Driving around Illinois, chances are you’ve experience the jarring crack of a tire hitting the bottom of a pothole. This week, acting transportation secretary Matt Magalis put a cost on that feeling: between $13 billion and $15 billion.
That’s how much Magalis says Illinois will need over the next 10 years just for highway maintenance. And that figure does not include what it would take to add much-needed capacity to the state’s most traffic-choked highways.
Illinois Department of Transportation officials laid out billions of dollars of necessary repairs and upgrades to the state’s roads, bridges, railways and public transit Thursday.
“Unfortunately, as you can tell, traveling around our state, our infrastructure continues to deteriorate faster than we can maintain it,” he said. “We have a large percentage of our assets that are getting to the end of their useful lives.”
This comes a day after Gov. J.B. Pritzker said he wanted to approve a plan to improve the state’s infrastructure this spring, the first in almost a decade.
Requests for money from across state government and beyond are starting to pile up.
The leaking roofs, aging plumbing, and failing heating and cooling systems at state facilities could cost up to $7.8 billion and, at public colleges and universities, $6.5 billion, according to the Capital Development Board, the agency responsible for state construction. And the Illinois State Board of Education says deferred maintenance at local schools totals around $9.6 billion.
I-80 Bridge And Beyond
According to the transportation department, the state needs about $250 million for aviation facilities – not including O’Hare and Midway airports; $19.1 billion for public transit; $800 million for passenger rail; $4 billion for freight rail; and hundreds of millions for locks and dams.
One particular project of interest for lawmakers was a bridge on Interstate 80 in Joliet. Mayor Bob O'Dekirk had threatened to divert traffic from the bridge because of safety concerns. Transportation officials at Thursday’s hearing said that overhauling or replacing it is a top priority in a potential infrastructure plan.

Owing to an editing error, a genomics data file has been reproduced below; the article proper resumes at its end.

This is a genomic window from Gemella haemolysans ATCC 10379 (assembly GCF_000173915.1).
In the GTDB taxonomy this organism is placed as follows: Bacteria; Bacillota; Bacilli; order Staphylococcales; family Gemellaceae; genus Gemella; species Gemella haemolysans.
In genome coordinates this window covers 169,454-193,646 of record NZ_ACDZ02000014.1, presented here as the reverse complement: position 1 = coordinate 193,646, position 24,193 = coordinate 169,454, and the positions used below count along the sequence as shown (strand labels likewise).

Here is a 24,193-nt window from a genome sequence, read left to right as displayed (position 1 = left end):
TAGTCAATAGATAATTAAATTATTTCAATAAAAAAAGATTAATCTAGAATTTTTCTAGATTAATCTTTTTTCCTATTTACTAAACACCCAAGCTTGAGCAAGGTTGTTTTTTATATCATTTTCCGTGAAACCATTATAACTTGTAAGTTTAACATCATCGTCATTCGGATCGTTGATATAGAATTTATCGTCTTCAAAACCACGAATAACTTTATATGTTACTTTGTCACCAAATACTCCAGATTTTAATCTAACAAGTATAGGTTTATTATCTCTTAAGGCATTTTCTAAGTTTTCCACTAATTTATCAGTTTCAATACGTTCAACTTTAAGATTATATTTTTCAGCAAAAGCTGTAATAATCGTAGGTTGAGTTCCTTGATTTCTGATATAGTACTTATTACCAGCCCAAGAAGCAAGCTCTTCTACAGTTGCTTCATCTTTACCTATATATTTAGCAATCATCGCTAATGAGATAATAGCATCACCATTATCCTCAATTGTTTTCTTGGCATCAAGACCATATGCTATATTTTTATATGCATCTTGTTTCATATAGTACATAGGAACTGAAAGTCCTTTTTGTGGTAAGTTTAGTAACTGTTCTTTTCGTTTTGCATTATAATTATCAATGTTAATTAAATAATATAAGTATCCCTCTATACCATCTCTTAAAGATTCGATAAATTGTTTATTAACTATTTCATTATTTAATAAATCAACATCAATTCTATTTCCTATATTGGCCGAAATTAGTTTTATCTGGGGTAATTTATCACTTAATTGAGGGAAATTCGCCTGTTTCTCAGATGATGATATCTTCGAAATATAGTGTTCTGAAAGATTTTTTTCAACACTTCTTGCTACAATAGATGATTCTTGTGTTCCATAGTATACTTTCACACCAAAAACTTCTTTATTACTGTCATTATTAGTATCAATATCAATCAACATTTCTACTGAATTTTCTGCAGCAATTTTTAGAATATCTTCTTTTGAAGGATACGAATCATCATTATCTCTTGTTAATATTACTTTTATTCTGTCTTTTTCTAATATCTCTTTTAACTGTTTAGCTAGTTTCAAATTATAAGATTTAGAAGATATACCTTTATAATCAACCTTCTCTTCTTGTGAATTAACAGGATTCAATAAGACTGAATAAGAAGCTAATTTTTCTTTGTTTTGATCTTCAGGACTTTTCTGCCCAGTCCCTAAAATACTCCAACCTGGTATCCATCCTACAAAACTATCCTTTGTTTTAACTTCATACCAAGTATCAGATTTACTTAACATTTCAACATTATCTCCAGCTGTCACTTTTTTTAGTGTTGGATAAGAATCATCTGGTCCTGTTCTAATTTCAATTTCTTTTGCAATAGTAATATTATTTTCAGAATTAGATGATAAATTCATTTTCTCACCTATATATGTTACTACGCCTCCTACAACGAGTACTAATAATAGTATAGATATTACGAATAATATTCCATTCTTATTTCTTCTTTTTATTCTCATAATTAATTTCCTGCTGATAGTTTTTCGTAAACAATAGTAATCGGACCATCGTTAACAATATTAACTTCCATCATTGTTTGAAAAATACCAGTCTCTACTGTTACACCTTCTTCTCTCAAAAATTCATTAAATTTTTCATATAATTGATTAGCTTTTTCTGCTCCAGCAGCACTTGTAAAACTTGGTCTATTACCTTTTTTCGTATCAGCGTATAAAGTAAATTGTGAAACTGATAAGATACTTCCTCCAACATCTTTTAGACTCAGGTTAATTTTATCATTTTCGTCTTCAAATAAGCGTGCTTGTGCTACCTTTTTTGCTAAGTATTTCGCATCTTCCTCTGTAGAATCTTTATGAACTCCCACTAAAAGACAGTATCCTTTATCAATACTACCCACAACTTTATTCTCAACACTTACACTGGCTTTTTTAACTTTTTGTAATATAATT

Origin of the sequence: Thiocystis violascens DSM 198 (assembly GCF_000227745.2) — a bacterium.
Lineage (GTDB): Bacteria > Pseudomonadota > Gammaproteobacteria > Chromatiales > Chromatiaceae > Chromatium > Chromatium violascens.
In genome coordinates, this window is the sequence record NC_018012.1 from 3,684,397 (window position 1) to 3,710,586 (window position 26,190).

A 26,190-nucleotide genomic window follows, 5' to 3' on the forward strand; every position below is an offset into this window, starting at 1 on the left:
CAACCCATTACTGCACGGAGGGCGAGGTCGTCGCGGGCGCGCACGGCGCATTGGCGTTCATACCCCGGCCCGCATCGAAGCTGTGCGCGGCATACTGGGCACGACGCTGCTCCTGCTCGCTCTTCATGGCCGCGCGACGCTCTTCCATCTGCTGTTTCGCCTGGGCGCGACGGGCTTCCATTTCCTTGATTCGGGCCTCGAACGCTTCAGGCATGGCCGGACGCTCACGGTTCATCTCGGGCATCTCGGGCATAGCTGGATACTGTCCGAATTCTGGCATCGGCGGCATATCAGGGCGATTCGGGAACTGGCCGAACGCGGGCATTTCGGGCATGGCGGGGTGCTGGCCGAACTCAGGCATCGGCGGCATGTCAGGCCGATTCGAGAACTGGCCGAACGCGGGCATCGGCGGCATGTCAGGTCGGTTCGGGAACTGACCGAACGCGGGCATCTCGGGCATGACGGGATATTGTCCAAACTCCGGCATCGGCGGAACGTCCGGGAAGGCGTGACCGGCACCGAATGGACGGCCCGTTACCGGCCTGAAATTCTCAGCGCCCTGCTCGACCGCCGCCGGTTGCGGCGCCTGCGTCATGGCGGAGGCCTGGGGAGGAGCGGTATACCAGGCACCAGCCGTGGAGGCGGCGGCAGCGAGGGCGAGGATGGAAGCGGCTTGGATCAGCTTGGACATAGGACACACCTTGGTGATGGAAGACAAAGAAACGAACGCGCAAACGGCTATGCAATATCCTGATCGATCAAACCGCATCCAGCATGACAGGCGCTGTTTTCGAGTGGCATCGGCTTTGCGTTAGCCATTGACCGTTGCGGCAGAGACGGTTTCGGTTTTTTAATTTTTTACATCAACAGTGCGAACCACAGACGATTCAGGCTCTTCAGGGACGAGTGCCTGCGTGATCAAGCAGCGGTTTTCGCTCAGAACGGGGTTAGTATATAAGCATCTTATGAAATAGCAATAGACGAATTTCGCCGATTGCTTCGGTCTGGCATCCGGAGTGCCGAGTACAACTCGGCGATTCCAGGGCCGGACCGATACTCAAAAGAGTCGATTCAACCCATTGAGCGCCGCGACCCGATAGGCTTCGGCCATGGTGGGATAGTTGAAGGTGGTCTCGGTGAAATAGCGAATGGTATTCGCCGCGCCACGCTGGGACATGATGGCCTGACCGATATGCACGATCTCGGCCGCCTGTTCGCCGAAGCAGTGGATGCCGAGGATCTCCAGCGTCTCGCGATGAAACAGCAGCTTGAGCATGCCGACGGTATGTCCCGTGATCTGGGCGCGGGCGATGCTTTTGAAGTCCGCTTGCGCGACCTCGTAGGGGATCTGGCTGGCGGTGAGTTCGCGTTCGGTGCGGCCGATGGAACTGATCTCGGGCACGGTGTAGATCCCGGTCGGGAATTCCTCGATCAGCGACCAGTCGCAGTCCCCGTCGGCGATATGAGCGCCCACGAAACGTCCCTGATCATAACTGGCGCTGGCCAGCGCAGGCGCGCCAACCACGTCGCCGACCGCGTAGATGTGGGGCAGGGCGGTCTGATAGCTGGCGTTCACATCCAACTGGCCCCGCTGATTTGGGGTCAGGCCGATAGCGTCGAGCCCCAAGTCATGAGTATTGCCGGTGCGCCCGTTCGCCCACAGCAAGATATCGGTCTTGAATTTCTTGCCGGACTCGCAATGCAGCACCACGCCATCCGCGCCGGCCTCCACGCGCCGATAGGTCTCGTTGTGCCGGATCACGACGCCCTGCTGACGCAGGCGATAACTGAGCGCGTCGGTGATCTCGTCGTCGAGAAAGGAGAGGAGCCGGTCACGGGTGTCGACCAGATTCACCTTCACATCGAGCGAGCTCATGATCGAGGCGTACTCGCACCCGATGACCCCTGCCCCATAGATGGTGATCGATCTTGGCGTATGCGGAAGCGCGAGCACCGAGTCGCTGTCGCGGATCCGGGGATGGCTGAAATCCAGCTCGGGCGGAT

The bridge was rated in critical condition last April — a 2 on a 9-point scale.
But the transportation department’s bureau chief for structures said they’ve done additional inspections to ensure it can bear the weight of the more than 40,000 vehicles that cross it daily. And they're planning $5 million in repairs this spring.
Still, Magalis said funding to rehabilitate the bridge will likely be a part of a larger infrastructure plan: “It's fair to say that this bridge is one of our top priorities in terms of structures that we have in the state.”
While senators heard testimony from state agencies, elsewhere in the Capitol state representatives fielded requests for money for more pre-K classrooms and other deferred maintenance in schools, upgrades to Navy Pier, 10,000 units of affordable housing, and replacement of drinking water pipes that contain lead.
Both committees will continue meeting throughout the spring to put together a plan.
“We want to lay a groundwork a path forward for what we believe can be a capital investment for the state that can be eventually voted this spring legislative session,” said state Sen. Andy Manar, a Bunker Hill Democrat.
Future Senate hearings are scheduled for the following dates and locations:
- March 4 in Edwardsville
- March 18 in Decatur
- April 8 in Peoria
- April 22 in Elgin
- April 16 in Chicago